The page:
The theory of overlapping spheres of influence asserts that students learn more when parents, educators, and others in the community recognize their shared goals and responsibilities for student learning and work together, rather than alone (Epstein, 1987, 2001). In this model, three contexts--home, school, and community--"overlap" to some extent, thereby identifying areas of separate and combined influences on children. The external structure of the model shows that these contexts may be pulled together or pushed apart by the philosophies, policies, and selected activities that are operating in each context. The internal structure of the model identifies the interpersonal relationships and connections between and among parents, children, educators, and others in the community that may affect student success in school. The goal is to develop positive and productive interactions of home, school, and community to produce the best results for students. This means that organizational structures and processes and the quality of plans, activities, implementations, and results must be measured, monitored, and continually improved to engage families and to benefit students.
Within the areas of "overlap," studies at the elementary, middle, and high school levels identified a framework of six types of involvement: parenting, communicating, volunteering, learning at home, decision making, and collaborating with the community (Epstein, 1995; Epstein et al., 2009). The types of involvement are broad, separable categories of practices that involve parents with teachers, students, and community partners in different locations and for specific purposes, all contributing to student learning and success. In brief, the six types of involvement are as follows:
Type 1: Parenting--helping all families understand child and adolescent development and establishing home environments that support children as students.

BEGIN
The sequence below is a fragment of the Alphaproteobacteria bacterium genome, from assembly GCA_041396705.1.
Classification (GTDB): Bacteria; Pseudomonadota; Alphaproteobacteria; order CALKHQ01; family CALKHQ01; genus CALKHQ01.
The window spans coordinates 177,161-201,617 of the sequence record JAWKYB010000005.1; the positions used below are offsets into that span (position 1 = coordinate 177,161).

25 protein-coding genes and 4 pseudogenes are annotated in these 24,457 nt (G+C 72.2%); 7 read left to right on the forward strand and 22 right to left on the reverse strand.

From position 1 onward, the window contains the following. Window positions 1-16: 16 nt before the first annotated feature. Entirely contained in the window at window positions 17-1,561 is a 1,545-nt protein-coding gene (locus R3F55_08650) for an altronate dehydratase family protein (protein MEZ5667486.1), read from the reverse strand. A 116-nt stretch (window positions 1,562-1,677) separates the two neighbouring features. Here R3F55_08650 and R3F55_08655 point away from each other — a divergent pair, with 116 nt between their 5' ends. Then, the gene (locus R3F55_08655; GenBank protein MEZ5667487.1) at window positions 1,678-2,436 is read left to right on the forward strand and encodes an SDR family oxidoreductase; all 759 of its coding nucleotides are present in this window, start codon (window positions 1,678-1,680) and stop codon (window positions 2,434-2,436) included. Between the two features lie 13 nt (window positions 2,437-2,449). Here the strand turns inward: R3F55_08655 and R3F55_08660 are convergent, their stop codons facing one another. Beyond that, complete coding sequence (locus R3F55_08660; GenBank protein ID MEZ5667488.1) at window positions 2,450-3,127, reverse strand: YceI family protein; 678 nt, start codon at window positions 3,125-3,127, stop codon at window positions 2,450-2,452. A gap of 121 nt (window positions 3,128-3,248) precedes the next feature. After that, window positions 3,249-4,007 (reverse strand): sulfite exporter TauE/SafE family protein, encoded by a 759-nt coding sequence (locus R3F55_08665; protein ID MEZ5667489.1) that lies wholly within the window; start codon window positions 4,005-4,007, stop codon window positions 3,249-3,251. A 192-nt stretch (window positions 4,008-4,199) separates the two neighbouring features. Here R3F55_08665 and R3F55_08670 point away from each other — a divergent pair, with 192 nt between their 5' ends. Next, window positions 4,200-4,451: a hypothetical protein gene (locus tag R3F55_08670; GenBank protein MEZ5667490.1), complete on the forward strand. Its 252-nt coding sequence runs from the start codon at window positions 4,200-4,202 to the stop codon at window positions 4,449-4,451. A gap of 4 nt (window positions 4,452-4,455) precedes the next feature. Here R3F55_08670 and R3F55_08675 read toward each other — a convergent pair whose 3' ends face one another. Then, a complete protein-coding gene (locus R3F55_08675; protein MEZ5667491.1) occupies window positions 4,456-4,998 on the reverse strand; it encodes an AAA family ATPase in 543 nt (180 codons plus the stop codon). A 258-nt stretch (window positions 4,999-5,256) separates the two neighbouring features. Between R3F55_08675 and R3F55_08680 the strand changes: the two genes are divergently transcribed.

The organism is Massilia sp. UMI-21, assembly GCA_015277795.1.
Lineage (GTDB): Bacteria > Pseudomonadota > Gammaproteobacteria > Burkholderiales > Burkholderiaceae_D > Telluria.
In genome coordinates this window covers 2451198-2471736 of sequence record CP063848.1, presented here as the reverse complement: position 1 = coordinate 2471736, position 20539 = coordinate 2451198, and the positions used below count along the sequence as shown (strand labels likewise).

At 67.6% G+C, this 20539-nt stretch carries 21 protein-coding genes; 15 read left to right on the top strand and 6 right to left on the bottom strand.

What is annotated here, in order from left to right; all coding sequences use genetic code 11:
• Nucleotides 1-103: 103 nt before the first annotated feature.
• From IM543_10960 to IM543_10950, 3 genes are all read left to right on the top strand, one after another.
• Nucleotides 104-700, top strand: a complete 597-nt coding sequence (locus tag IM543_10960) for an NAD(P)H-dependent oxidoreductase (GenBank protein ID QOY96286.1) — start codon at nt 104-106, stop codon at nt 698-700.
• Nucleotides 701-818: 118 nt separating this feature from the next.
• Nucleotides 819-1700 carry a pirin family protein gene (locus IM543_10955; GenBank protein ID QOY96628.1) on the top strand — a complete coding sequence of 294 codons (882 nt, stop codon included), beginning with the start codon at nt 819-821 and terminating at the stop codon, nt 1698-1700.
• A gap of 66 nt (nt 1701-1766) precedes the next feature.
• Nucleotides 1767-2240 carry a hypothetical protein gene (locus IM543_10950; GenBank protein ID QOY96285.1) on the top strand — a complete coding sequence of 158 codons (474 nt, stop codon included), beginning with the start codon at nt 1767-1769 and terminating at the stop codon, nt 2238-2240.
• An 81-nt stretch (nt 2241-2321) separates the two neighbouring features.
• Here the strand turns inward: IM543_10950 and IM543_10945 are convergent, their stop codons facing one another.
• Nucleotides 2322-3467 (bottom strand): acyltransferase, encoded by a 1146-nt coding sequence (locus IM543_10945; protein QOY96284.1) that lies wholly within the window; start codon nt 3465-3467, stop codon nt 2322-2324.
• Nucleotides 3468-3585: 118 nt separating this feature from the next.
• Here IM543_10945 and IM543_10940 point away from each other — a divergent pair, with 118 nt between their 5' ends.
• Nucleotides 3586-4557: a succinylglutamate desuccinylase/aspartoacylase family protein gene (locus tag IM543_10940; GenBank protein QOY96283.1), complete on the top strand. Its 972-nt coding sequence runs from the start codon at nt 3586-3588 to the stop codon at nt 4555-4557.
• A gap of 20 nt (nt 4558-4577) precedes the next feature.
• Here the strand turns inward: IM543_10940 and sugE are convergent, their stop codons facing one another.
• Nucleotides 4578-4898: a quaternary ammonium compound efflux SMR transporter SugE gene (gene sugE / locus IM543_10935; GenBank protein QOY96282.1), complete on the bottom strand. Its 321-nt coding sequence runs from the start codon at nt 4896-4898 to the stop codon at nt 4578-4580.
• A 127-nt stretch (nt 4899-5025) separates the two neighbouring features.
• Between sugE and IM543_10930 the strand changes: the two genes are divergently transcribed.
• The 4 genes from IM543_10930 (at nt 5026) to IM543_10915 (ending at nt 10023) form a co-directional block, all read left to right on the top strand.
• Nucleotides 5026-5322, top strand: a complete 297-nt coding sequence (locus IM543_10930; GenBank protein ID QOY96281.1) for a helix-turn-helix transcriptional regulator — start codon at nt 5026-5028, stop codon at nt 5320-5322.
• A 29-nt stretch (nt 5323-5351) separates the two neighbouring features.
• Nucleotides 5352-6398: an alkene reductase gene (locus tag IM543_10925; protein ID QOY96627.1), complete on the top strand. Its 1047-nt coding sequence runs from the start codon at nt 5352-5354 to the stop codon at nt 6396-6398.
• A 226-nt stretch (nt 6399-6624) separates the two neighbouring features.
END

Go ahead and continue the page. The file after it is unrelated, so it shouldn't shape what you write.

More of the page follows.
Type 3: Volunteering--recruiting and organizing help at school, home, or in other locations to support the school and students' activities.
Type 4: Learning at home--providing information and ideas to families about how to help students with homework and curriculum-related activities and decisions.
Type 5: Decision-making--having parents from all backgrounds serve as representatives and leaders on school committees and, with their leadership, obtaining input from all parents on school decisions.
Type 6: Collaborating with the community--identifying and integrating resources and services from the community to strengthen and support schools, students, and their families, and organizing activities to benefit the community and increase students' learning opportunities.
The framework of six types of involvement has helped researchers and educators think systematically about the different ways to involve parents, without criticizing those who cannot come often to the school building. The six types, alone, do not ensure an effective program of partnerships. Challenges arise that must be solved to involve all families, and activities must be selected that lead, purposely, to a welcoming climate at school and that help all students achieve at high levels.
Activate the types of involvement. There are hundreds of practices for each type of involvement that increase positive interactions of parents, educators, students, and others in the community (Epstein et al., 2009). For example, there are many ways to use traditional and new technologies for teachers and parents to communicate with each other (Type 2); many ways to organize volunteers to assist educators, students, and families (Type 3); and so on. Each type of involvement requires two-way communications, so that educators and families exchange information and ideas with each other and honor their shared responsibilities for children's education. (Explore more than 700 activities, classified by type, at www.partnershipschools.org in the section "Success Stories" in annual collections of Promising Partnership Practices.)